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Jim Gaffigan is a Grammy nominated comedian, New York Times best-selling author, top touring performer, and multi-platinum-selling father of five. He recently wrapped the first season of his semi-fictitious television[…]

Jerry Seinfeld famously prefers not to swear during his standup set, believing that four-letter words elicit a a cheap laugh from the audience. If there is truth to that, perhaps it is a truth that comedians have known throughout the history of their craft. As Jim Gaffigan explains here, the majority of comedians have always told so-called “clean” jokes. It was only recently that humor took a turn for the vulgar.

But that is not a judgement on “dirty” comedy, says Gaffigan. For comedians like Chris Rock, that language is what is required to communicate in an authentic voice. And that authenticity is more the soul of comedy than society’s which words are used to deliver punch lines. Gaffigan says he happens to prefer discussing mini muffins and avocados more than the romantic details of his marriage (and he thanks comedians like Richard Pryor for allowing him to feel comfortable in that space).

Gaffigan has the unusual quality of being Catholic — unusual in the world of show business, at least. But it affects his comedy remarkably little, he says. Never has he censored himself because of religious dogma, but his beliefs inform who he is, and therefore what kind of material resonates as authentic to him. Comedians do not want to convert you to their faith, he says. They want only one thing: to be funny. And that requires a great diversity of comics all being truthful to their own circumstances.

Check out Jim Gaffigan’s book,Dad is Fat.

And tune in to the The Jim Gaffigan Show.

Jim Gaffigan:  Most of my friends are atheists I would say. And so being a self-identified Christian is so loaded in my field of standup comedy which has such a contrarian spirit. Look the Catholic Church has done horrible things. Horrible things. You know sexism bigotry, just monstrous things. But so has the United States of America. I mean genocide, enslaving people. But I’m still American and I feel a sense of pride in that. I’m not apologetic. Like when I travel internationally and if people are negative towards Americans I get angry. I get annoyed. So for me it’s not about the participants in this belief system that I share. It’s what the belief system provides me. The concept of mercy is very appealing to me. The concept that there is something greater than me that is forgiving is very important to me. But being a comedian – it’s such a strange path being a comedian because I’m also a clean comedian. I’m considered a clean comedian. Which is a very backhanded compliment. Comedians don’t want any adjective. They don’t want to be a female comedian. They don’t want to be a black comedian. They don’t want to be a gay comedian. They want to be a comedian. The only adjective that a comedian wants is funny. Like if you’re attractive you don’t want to be like, a funny good looking comedian. They just want funny. And so being a clean comedian is, it’s weird because it’s almost kind of like an asterisk. It’s like Yeah, yeah, you can be a funny clean comedian. Comedy has such a rich kind of irreverent fighting censorship mentality.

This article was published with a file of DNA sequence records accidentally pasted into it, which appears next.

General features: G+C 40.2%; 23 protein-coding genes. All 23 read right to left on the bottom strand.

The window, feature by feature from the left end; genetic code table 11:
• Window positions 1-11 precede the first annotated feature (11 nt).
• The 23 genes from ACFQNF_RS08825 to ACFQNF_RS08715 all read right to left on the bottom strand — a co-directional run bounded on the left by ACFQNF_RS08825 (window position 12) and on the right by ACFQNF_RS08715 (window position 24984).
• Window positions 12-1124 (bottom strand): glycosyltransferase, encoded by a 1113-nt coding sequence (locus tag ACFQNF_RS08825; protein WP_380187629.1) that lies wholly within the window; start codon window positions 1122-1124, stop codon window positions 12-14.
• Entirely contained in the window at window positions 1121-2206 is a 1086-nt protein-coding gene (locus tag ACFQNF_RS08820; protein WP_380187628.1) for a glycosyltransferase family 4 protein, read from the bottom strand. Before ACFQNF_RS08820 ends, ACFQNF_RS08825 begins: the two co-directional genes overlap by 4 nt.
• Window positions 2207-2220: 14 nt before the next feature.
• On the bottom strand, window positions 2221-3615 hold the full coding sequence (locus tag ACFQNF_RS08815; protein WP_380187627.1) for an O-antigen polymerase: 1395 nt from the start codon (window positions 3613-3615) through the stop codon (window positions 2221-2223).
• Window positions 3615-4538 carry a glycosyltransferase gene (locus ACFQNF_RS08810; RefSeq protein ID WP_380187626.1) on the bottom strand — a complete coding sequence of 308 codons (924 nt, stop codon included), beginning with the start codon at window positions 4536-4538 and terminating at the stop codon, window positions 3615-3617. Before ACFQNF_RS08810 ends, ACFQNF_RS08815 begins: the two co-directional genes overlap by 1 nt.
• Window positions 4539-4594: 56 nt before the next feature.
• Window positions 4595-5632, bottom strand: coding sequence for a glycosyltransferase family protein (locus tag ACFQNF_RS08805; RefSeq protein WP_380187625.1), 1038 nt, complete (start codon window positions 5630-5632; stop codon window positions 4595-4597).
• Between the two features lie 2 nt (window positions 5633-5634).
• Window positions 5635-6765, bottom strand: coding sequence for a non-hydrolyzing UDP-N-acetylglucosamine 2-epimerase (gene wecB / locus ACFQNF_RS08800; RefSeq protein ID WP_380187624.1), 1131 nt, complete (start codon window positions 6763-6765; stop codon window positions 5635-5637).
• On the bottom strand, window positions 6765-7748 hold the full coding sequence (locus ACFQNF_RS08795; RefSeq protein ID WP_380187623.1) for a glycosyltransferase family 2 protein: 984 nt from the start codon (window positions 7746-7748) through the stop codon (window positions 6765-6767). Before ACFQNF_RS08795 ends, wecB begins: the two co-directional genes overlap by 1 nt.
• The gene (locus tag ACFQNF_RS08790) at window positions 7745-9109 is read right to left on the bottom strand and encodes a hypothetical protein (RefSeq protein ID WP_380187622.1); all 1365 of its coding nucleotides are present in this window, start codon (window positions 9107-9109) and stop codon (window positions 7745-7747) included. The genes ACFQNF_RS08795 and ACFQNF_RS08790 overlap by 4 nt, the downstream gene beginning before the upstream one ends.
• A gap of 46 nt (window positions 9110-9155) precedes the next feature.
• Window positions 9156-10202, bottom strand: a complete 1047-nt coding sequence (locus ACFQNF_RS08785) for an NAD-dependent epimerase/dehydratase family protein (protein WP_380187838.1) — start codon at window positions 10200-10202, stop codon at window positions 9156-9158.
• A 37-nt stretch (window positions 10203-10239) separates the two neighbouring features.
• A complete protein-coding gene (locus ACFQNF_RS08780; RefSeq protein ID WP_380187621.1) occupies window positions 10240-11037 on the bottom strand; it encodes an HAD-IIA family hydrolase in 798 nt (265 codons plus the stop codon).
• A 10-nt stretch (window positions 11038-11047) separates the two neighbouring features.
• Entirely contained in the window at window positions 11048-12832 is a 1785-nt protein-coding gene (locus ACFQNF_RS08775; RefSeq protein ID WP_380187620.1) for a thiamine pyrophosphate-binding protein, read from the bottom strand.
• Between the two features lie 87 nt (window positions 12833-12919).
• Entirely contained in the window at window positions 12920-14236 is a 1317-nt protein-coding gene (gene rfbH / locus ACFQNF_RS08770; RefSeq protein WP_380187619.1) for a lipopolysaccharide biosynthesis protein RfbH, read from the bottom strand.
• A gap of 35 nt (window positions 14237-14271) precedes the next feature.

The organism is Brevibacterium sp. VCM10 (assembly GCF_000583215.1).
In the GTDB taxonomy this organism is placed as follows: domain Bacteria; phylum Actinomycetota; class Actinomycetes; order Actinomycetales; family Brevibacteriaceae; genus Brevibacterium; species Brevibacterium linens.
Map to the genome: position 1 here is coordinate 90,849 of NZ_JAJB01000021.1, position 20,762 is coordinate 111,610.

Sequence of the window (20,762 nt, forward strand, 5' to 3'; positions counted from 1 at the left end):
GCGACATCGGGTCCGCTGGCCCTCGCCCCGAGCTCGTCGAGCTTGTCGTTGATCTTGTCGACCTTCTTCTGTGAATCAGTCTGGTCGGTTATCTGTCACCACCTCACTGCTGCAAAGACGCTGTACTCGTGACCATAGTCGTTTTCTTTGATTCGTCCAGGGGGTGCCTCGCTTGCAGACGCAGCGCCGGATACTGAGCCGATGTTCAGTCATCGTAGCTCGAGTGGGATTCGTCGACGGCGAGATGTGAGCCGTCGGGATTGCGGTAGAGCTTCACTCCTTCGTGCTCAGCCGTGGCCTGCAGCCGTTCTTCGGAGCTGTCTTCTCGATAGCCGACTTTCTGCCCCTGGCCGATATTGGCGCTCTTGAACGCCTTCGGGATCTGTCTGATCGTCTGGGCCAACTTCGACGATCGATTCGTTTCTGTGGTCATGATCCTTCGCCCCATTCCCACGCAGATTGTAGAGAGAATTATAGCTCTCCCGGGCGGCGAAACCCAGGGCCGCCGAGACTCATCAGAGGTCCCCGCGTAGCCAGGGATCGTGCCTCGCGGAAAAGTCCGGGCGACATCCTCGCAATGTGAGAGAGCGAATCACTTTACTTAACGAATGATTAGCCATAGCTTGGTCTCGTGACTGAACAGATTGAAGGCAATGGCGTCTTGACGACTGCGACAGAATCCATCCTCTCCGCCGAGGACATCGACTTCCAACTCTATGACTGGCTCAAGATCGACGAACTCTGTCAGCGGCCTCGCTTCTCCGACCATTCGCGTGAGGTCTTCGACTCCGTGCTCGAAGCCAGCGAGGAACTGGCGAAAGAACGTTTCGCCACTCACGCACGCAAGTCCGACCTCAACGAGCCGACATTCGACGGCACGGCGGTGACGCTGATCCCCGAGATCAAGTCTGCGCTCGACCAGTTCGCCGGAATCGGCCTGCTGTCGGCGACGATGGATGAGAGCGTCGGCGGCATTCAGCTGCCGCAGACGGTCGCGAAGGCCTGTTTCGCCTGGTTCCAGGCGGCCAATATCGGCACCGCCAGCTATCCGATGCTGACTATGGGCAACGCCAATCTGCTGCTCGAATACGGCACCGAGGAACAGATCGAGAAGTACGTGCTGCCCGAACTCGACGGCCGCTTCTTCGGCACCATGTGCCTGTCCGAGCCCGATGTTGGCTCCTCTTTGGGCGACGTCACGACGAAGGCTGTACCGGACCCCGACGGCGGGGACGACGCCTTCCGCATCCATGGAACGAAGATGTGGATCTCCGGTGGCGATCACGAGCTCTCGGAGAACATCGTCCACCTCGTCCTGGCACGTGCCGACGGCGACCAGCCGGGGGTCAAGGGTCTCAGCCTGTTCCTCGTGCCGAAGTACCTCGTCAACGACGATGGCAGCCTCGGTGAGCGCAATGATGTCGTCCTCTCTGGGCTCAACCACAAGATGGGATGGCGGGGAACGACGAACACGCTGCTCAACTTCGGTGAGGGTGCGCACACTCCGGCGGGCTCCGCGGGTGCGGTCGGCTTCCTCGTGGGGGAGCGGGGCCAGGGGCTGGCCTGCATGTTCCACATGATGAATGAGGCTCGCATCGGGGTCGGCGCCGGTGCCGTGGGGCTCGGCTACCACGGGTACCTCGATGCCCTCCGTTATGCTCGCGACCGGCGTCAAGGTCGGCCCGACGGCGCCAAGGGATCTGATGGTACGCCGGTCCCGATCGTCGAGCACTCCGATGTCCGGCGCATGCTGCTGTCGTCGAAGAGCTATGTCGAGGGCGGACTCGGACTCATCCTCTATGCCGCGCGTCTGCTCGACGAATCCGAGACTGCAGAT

So being clean, you know, Mark Twain was clean. George Carlin was clean before he did the seven words you can’t say, right. So clean is not a great adjective. But that being said from a historical standpoint most comedians were clean. There were one or two that – there was Lenny Bruce but the rest of, a majority of them – not a majority but I would say a great portion of them were clean. So I did an interview a year ago with Larry King who’s now 109 years old. And he told me the interesting thing is he used to ask comedians why are you dirty? That was the question he would ask them. And now he asks why are you clean? I like to think that George Carlin and Lenny Bruce and Richard Pryor broke all these barriers so that I could talk about mini muffins. Comedians do the type of comedy they’re going to do whether it’s irreverent, obnoxious, yelling or quiet. They do the type of comedy they’re going to do and then people give credit or criticism to it. So in other words people will go that person is so brave. Are they brave or that’s the type of comedy we’re going to do anyway. So people will say thank you for being clean. I’m like that’s just how it comes out.

I’m not sitting there, you know, people sometimes will say why are you a clean comedian. And I say because Jesus told me. It makes no sense. It’s what works for me. So what works for Chris Rock and Louis Black and Dave Chappelle is what they do. Now clean and irreverent and filthy are these strange kind of adjectives. That’s not to say that individually comedians aren’t challenging themselves. But challenging yourself is not I’m not going to curse or I am going to curse. You challenge yourself in being more honest and being more authentic or talking about an issue in a creative way. So that’s why you’ll see some people just preaching these social issue as a comedian. And in my opinion, yeah those are important social issues. But it’s not funny. But if you can craft it in a funny way, in a more subtle way where you’re reflecting on how all human beings and maybe addressing homophobia is much more potent. But again like I said, I think comedians just do what they’re going to do. I’m from a small town in Indiana. I curse every day but I’m not the type of person that’s going to stand in front of 1800 people and discuss the love life that I have with my wife or bury my wife on state. It’s just not my mentality. So anyway, that’s my rant on that.